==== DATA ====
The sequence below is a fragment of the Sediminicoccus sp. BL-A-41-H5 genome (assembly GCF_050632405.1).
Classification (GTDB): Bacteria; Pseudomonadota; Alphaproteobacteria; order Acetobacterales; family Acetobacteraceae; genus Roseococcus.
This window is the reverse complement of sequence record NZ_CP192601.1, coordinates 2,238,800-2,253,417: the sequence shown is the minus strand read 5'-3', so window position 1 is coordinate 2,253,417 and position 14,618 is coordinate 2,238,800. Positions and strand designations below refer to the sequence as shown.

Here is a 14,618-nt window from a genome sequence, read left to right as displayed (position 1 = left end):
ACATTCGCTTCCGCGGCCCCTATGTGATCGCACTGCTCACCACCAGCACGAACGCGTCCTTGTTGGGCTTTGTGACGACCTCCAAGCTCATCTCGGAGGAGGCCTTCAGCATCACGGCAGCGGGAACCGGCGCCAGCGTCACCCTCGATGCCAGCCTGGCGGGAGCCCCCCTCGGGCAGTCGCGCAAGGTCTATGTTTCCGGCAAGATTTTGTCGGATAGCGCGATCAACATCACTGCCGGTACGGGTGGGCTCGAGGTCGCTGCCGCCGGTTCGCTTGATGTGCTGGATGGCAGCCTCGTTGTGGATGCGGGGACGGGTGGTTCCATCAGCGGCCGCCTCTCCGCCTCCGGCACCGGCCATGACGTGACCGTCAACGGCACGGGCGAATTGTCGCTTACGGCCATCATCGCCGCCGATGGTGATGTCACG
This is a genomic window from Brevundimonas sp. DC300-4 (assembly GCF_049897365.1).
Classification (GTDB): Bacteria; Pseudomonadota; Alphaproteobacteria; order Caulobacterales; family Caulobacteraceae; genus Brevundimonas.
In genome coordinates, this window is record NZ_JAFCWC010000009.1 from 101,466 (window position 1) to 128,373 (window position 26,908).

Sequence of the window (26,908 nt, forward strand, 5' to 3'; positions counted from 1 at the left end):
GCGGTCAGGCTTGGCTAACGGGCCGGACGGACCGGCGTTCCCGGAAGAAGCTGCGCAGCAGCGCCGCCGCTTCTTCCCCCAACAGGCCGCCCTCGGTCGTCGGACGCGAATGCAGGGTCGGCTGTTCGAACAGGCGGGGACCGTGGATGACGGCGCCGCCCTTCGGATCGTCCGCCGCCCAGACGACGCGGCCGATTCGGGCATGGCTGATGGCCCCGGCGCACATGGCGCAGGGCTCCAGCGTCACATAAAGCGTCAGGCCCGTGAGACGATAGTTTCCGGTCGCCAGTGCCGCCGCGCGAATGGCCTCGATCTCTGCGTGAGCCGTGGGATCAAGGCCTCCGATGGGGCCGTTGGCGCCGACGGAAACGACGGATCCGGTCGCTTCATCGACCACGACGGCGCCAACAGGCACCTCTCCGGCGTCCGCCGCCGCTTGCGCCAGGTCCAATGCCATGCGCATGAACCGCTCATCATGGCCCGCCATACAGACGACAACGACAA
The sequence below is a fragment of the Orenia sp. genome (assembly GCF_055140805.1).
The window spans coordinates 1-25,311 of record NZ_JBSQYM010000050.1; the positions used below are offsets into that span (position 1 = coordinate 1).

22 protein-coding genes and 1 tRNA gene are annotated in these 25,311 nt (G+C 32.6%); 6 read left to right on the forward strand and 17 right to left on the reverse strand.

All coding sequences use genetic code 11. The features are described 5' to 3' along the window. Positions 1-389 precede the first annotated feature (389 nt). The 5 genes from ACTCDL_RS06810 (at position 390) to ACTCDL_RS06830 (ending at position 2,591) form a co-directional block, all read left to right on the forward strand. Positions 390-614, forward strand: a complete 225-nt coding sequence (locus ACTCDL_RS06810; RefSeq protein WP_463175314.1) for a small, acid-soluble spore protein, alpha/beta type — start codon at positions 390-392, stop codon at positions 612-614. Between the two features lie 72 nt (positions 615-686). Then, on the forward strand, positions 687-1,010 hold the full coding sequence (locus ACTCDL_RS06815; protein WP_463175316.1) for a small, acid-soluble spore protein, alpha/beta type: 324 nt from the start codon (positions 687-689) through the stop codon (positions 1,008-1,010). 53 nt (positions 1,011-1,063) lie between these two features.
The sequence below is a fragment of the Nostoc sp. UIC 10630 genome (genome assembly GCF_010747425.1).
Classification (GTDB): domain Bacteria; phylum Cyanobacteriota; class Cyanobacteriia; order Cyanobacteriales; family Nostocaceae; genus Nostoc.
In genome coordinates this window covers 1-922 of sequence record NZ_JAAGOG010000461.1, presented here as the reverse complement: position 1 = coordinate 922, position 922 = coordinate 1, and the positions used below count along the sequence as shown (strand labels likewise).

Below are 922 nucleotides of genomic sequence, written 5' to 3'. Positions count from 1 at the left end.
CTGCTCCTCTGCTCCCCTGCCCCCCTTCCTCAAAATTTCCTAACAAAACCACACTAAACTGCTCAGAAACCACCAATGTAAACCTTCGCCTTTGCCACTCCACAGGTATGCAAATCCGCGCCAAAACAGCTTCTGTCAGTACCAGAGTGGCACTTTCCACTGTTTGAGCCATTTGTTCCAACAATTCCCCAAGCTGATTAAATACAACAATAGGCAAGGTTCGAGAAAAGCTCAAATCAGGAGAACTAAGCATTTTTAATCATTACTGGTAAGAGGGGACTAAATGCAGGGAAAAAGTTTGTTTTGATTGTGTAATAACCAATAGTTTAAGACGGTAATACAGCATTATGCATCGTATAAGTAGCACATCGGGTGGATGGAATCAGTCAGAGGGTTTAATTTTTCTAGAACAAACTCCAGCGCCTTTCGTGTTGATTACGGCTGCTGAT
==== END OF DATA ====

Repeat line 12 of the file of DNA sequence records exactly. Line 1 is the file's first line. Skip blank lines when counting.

The window spans coordinates 1-25,311 of record NZ_JBSQYM010000050.1; the positions used below are offsets into that span (position 1 = coordinate 1).